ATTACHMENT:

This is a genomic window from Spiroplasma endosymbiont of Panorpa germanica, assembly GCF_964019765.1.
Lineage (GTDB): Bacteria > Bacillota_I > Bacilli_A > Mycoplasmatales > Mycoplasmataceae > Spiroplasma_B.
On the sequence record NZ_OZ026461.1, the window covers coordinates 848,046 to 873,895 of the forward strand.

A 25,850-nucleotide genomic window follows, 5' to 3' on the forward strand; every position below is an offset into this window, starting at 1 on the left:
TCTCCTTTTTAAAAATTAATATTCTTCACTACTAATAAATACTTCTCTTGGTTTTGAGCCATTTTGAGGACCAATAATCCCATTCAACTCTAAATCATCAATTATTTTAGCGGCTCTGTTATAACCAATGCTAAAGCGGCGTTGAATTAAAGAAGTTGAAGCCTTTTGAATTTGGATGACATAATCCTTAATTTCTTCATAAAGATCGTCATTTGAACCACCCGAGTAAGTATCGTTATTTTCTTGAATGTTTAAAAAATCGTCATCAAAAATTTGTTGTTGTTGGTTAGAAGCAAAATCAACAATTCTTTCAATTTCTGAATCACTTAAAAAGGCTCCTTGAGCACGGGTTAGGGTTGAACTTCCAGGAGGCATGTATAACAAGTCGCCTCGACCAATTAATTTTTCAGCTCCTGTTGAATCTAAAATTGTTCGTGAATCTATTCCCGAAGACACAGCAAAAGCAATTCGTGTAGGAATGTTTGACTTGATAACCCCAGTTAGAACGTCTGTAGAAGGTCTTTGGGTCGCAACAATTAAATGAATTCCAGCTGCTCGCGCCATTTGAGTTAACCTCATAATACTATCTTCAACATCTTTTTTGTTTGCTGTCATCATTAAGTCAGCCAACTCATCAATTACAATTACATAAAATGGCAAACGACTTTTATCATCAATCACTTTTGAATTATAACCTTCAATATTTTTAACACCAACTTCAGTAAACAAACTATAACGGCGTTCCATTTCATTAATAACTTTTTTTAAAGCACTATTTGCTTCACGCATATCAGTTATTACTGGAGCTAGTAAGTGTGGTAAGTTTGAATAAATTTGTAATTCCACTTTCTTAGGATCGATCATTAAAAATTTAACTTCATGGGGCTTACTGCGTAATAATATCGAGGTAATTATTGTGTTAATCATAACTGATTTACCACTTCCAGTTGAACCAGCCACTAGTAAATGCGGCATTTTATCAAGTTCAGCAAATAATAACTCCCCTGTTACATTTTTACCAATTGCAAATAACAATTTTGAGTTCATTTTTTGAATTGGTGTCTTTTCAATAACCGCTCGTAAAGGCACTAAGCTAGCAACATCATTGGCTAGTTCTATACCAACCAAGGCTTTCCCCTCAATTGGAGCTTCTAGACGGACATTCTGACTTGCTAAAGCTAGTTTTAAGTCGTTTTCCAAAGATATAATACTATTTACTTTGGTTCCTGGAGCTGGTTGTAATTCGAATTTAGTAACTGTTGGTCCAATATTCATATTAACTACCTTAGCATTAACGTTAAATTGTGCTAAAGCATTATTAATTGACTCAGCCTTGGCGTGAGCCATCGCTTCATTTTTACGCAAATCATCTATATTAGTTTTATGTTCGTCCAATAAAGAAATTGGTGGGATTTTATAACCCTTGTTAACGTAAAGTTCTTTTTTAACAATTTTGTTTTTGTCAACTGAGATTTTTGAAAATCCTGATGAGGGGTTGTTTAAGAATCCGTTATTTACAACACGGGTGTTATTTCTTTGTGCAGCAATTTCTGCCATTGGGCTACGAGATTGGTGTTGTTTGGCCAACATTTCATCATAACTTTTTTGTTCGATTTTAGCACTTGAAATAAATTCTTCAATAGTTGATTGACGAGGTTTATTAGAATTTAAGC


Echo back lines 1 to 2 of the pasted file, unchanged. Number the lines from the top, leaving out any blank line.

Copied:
This is a genomic window from Spiroplasma endosymbiont of Panorpa germanica, assembly GCF_964019765.1.
Lineage (GTDB): Bacteria > Bacillota_I > Bacilli_A > Mycoplasmatales > Mycoplasmataceae > Spiroplasma_B.